National School Leadership Development

Submitting Institution

Sheffield Hallam University

Unit of Assessment


Summary Impact Type


Research Subject Area(s)

Education: Specialist Studies In Education
Studies In Human Society: Sociology

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Summary of the impact

Improving the quality of school leadership has been a key priority for both New Labour and Coalition education policy (see for example `The Importance of Teaching' White paper) since 1997. This led to the establishment of the National College for School Leadership (NC) in 2000. Between 2004 and 2009 the NC commissioned six external evaluations of its programmes from Sheffield Hallam University (total value: £276k). The studies have impacted on the range and quality of the College's provision and hence have on the quality of leadership in schools by enabling the NC to:

  • take decisions about programme continuation and development by assessing the effectiveness of programmes: their contribution to school improvement and value for money;
  • redesign specific programmes to meet system and individual leadership development needs by enabling the NC to understand factors influencing programme outcomes
  • take strategic decisions about its portfolio of courses and patterns of delivery by providing a range of evaluation studies that placed individual programmes within the broader context of leadership development needs and provision.

Underpinning research

The studies involved a range of research methods and the scale of work (2,000 survey responses; 200 telephone interviews with participants and others; school case studies), as well as its cumulative nature, provided a robust basis for findings. Prior to the research reported here, there was a considerable literature on leadership development and its effectiveness, but detailed work on impact and the factors that influenced this was patchy (see review article R7). This research complemented and took forward this work in a number of ways.

First, the studies indicated the overall effectiveness of NC programmes in terms of aggregated outcomes (G1, G2, G3, R2), although this was differentiated in relation to a number of key variables associated with participant and school characteristics (see below). In relation to the Multi- Agency Team Development programme (MATD) (the only programme that was deemed unsuccessful and was discontinued soon after our evaluation), our three studies, while positively evaluating programme design and delivery, contributed primarily to understanding the challenging policy environment of multi-agency team working, identifying issues relating to team formation and characteristics, local authority policies, structures and procedures and programme cost, all of which could impede the success of such programme (G4, R6).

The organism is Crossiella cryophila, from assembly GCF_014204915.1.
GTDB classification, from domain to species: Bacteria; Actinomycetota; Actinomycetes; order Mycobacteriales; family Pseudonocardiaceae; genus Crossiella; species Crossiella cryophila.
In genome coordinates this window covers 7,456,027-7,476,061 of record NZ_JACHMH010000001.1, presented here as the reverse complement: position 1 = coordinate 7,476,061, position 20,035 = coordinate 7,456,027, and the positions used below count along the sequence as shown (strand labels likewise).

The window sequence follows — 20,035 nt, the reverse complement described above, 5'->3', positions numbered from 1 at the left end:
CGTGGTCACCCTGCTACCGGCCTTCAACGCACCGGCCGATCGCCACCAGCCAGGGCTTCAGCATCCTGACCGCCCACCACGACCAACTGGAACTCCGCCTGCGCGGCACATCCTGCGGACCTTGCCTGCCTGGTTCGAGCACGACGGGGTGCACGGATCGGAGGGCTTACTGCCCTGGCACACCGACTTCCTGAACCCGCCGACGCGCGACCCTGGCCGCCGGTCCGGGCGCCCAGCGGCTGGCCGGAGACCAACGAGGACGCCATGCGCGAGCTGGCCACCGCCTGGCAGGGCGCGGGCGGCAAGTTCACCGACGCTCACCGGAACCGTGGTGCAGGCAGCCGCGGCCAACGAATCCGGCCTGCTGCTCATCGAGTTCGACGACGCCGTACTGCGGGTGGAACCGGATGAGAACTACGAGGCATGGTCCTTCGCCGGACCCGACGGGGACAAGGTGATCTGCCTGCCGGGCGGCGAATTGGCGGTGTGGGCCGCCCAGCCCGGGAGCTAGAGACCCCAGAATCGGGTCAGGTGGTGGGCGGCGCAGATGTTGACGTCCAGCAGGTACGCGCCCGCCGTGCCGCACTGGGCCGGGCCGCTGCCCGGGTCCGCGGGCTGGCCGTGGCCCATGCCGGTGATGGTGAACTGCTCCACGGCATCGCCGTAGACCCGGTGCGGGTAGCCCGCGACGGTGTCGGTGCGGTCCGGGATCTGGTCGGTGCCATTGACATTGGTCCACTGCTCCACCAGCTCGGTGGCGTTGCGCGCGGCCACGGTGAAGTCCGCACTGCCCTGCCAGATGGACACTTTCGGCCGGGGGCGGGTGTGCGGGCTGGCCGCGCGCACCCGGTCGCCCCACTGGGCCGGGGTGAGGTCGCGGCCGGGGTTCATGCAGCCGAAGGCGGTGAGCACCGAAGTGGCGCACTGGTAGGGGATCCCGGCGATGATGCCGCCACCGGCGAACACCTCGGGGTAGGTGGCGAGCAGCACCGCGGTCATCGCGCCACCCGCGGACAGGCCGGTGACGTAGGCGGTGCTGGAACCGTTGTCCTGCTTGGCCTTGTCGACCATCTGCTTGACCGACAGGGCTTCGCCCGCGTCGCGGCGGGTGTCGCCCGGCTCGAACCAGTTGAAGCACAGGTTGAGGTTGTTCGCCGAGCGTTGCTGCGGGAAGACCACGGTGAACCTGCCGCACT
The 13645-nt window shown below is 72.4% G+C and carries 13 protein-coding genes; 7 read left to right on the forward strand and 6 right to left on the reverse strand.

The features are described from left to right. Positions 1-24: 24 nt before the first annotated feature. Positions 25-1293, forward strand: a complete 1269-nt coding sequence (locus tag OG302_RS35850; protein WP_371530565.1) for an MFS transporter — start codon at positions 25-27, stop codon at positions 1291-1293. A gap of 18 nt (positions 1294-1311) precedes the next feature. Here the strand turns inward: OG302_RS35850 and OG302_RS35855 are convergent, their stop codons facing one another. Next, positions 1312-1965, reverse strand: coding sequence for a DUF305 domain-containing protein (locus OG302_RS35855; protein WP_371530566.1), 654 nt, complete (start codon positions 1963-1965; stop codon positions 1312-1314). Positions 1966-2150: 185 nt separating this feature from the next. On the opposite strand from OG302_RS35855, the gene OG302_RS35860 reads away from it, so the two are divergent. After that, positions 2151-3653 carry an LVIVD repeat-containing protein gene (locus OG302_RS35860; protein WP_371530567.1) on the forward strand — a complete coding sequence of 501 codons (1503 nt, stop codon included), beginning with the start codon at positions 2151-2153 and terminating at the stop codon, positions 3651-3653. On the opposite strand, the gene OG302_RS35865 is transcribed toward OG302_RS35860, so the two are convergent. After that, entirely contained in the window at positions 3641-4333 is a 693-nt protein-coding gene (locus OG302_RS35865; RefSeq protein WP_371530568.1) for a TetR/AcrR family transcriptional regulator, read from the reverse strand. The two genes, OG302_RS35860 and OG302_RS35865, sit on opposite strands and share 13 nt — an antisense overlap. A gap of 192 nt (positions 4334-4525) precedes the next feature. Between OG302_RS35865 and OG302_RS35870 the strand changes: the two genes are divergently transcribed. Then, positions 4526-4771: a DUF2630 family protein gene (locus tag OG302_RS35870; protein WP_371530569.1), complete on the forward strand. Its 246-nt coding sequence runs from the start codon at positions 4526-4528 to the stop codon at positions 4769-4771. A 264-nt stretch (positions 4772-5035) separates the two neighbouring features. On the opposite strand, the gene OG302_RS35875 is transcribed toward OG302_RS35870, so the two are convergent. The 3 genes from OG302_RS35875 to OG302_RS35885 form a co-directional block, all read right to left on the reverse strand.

Secondly, the studies contributed to understanding factors influencing the effectiveness of leadership development activities. This understanding extended previous work in a number of ways. First, the ways in which participants were selected and their consequent motivations were significant factors in determining the nature of their engagement with programmes and consequently the benefits they obtained from them. Key variables here included the degree to which participants' motivations were instrumental or developmental and the degree to which the programmes were perceived to match participants' level of experience (R2). Second, the role of the participant's sponsor (school or local authority) was critical in determining programme effectiveness. The studies showed that schools engaged in different ways, with some adopting a more strategic approach (which the studies modelled), while others were more opportunistic (R3, R4). In contrast, for Local Authorities (LAs), in relation to MATD, there were deeper strategic issues concerning ways in which responsibilities for multi-agency working were located structurally and culturally (R6). Third, the role of the coach in the school-focused programmes was seen as critical, with the coaching process varying considerably (both in approach and quality) amongst schools. A model for classifying coaching processes was developed (R1). Finally, the studies explored the blended learning designs embodied in the programmes, drawing conclusions about differences between the impact of face-to-face and online components and factors that influenced this (R4). A commissioned study of the design process for Leadership Pathways (G2a) analysed the concept of `personalisation' which underpinned later developments in College programmes, identifying in particular four key factors that needed to be embodied in programme design: challenge, contextual relevance, motivational ability (especially in relation to participants' learning preferences), and relationship to changed leadership behaviour.